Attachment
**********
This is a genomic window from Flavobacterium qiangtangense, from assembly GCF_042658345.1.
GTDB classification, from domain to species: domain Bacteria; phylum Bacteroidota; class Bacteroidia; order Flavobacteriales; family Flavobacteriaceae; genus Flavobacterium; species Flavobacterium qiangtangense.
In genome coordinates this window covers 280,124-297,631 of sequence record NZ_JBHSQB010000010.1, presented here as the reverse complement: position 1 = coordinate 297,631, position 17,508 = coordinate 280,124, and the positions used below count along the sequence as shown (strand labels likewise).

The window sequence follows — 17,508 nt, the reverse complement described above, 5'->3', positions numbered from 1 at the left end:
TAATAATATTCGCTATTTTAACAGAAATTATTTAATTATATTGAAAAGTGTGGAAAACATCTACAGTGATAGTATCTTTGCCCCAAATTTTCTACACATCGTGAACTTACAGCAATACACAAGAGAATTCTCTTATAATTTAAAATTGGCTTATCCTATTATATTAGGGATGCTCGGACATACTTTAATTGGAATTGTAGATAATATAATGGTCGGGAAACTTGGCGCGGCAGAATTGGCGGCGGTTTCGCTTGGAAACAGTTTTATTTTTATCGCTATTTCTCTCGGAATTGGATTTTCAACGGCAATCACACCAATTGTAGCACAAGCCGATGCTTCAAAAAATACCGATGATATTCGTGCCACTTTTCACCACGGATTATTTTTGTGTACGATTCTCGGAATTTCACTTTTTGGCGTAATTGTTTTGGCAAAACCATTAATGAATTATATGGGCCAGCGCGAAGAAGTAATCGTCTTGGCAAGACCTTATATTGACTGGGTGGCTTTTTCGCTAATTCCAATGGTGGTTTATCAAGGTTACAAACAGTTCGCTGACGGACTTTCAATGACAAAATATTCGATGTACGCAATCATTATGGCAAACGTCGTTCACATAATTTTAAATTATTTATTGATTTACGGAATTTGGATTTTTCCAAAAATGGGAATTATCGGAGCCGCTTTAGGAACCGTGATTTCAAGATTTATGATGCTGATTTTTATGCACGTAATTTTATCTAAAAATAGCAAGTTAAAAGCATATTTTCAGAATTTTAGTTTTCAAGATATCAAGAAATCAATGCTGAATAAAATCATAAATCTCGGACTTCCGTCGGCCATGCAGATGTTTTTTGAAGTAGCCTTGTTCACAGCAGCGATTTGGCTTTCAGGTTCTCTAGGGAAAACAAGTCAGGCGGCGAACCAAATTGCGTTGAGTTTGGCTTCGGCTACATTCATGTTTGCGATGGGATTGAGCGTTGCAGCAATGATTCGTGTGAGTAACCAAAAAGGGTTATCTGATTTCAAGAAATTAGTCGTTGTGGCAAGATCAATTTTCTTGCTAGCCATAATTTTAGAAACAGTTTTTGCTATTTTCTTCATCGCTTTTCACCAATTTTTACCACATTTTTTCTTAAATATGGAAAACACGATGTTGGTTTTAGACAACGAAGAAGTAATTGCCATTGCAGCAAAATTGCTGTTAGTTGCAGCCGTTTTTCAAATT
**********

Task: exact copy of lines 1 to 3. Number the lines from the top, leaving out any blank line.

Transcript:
This is a genomic window from Flavobacterium qiangtangense, from assembly GCF_042658345.1.
GTDB classification, from domain to species: domain Bacteria; phylum Bacteroidota; class Bacteroidia; order Flavobacteriales; family Flavobacteriaceae; genus Flavobacterium; species Flavobacterium qiangtangense.
In genome coordinates this window covers 280,124-297,631 of sequence record NZ_JBHSQB010000010.1, presented here as the reverse complement: position 1 = coordinate 297,631, position 17,508 = coordinate 280,124, and the positions used below count along the sequence as shown (strand labels likewise).